Homework has huge potential to be a sore spot within families. Before it becomes a hassle in your house, check out these easy-to-remember tips for avoiding homework battles with your grade-schooler.
1. Make yourself available.
Your grade-schooler may not be ready to do homework unsupervised. But it could create too much pressure for your child if you’re right at the table. Stay nearby so you remain available to help while showing that you have confidence in the job your child can do.
2. Take breaks.
All kids, not just kids who learn and think differently, can feel overwhelmed at the idea of a long homework session. Encourage short breaks between subjects. Your child can build in a snack break or get up and move around to avoid feeling restless. Taking a little time to reset can make homework time more productive.
3. Keep things consistent — and calm.
A consistent routine can help keep homework time calm for you and your child. Set up a homework station to help ease the chaos of trying to find a place for your child to work each day. (It can even be portable.) Having a set time for your child to do homework or a deadline also makes it easier for you to be on hand if your child needs your help.
4. Detect the reasons for your child’s complaining.
For the most part, homework battles don’t appear out of nowhere. Kids generally have a good reason when they get upset and complain about doing homework. Being able to detect the reason for your child’s complaining can help you avoid battles before they begin.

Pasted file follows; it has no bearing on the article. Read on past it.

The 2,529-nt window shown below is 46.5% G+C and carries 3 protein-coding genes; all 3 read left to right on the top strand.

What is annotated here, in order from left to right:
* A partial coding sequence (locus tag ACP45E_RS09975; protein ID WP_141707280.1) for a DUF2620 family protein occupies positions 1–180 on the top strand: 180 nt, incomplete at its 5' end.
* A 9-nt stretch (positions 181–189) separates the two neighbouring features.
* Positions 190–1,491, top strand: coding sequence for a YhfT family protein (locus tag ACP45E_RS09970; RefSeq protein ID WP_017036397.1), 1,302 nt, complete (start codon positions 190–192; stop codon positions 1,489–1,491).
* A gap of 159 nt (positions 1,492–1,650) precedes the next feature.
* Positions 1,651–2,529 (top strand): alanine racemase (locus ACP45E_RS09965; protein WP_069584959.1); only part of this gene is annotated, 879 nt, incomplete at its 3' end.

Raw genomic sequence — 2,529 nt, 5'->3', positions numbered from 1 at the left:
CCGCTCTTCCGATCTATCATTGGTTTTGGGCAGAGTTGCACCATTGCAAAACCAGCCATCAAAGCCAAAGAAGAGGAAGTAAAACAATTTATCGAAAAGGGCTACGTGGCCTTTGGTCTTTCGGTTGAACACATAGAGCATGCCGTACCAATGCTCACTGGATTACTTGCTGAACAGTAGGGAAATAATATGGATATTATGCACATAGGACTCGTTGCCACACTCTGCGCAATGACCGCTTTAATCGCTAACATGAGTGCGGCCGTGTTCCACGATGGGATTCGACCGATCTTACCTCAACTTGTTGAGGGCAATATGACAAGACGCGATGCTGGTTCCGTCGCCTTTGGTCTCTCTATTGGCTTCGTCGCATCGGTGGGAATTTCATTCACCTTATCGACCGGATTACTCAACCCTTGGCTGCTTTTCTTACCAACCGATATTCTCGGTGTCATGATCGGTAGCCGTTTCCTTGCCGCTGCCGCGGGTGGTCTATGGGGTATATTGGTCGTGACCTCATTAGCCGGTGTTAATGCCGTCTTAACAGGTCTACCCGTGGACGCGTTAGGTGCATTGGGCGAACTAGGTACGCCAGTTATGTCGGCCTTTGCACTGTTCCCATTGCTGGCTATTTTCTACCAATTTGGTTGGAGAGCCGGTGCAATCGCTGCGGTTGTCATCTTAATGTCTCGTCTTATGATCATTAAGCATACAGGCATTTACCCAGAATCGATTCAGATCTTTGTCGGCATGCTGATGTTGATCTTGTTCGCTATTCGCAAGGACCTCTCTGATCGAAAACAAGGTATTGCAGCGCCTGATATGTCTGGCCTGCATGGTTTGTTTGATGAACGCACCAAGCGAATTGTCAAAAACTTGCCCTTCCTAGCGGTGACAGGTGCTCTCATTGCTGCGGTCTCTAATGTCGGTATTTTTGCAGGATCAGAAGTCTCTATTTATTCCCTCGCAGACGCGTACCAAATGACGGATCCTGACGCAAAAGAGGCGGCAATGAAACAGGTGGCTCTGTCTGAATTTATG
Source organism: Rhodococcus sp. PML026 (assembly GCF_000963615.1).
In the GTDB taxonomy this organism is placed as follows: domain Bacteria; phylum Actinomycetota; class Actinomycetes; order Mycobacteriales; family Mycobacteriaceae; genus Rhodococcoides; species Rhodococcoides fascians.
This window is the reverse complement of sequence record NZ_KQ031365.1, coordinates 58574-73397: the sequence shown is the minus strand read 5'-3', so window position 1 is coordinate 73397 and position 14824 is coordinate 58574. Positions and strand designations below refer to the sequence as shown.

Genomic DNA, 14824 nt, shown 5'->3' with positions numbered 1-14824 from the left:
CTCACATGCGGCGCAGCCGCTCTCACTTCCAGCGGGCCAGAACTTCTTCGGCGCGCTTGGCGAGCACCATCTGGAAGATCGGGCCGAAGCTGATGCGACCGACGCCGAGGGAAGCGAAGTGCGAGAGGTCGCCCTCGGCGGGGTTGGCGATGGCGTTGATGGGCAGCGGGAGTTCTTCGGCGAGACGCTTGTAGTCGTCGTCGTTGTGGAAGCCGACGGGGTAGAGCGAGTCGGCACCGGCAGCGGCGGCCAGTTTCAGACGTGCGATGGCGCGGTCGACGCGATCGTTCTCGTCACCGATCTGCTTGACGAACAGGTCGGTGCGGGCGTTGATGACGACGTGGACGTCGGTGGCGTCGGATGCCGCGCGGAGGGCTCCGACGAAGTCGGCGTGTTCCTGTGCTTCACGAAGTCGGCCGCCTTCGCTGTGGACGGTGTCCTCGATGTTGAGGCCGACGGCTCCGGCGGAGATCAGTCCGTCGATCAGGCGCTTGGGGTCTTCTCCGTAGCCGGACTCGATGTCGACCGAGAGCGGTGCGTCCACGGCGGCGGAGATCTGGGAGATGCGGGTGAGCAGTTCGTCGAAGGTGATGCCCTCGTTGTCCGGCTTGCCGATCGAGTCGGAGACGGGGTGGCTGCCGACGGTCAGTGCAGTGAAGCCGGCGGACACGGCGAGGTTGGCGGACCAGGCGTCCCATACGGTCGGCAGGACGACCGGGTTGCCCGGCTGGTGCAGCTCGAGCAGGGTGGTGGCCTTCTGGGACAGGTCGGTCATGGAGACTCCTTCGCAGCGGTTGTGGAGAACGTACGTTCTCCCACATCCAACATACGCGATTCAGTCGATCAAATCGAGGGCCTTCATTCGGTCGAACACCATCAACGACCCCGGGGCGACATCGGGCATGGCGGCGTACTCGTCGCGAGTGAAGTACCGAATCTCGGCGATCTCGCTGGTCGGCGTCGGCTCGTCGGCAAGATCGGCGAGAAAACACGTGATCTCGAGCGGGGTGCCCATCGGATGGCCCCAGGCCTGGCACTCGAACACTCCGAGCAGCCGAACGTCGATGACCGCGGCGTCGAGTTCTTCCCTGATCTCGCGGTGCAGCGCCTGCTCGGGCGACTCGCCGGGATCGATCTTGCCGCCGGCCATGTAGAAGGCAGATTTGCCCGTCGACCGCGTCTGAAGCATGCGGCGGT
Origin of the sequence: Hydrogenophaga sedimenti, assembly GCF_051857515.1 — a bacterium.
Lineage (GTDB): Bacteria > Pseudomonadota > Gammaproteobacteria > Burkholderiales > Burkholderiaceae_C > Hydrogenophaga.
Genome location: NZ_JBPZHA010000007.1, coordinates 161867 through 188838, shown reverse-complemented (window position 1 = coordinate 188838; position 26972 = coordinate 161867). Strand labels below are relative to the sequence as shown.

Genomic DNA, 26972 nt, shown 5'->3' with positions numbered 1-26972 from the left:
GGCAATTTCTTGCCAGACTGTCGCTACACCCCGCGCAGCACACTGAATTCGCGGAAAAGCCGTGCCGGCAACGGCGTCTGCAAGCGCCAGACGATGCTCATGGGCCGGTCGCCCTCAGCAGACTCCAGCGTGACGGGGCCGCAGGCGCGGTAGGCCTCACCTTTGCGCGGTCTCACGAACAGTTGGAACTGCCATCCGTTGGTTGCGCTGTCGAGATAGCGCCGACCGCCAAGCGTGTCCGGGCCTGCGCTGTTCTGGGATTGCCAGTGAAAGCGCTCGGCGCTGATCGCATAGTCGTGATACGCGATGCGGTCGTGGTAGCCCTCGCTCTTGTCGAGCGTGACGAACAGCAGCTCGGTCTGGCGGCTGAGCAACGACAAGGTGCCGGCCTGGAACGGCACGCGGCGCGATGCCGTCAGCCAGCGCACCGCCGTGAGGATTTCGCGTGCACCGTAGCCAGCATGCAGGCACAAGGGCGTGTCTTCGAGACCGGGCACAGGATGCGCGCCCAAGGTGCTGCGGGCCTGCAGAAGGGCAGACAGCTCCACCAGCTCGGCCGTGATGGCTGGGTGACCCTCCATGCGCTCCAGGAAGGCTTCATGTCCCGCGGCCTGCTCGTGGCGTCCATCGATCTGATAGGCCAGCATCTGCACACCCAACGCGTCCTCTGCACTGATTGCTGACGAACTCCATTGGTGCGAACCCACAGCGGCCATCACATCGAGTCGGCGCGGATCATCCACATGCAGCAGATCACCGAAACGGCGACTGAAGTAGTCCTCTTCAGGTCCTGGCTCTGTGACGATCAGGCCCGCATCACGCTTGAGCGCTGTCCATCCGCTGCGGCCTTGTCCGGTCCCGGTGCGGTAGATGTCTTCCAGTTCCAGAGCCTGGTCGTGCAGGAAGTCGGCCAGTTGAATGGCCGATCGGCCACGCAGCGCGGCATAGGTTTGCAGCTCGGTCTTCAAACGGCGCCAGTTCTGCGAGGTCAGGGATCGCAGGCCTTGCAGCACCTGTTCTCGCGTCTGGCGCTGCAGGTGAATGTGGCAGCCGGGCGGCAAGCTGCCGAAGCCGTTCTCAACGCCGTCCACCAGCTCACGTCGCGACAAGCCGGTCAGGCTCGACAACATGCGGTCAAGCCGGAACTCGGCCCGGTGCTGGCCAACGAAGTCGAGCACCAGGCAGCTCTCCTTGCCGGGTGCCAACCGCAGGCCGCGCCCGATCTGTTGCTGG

To figure out what’s upsetting your child, it helps to have a good sense of what the trouble spots are. Then you can address each problem, one by one. If writing is a challenge and there’s a lot of writing homework, help your child create a plan of attack. If your child struggles with reading, consider reading together.
5. Encourage your child.
Grade-schoolers are just learning how to do homework. They can feel discouraged when it’s hard. Encouraging kids means more than just offering praise for work well done. It also includes letting them talk through their frustrations and providing them with something to look forward to at the end of a homework session, like an hour of playing video games.
Tell us what interests you
About the author
About the author
Amanda Morin is the director of thought leadership at Understood and author of “The Everything Parent’s Guide to Special Education.” She worked as a classroom teacher and early intervention specialist for more than a decade.
Ginny Osewalt is a dually certified elementary and special education teacher with more than 15 years of experience in general education, inclusion, resource room, and self-contained settings.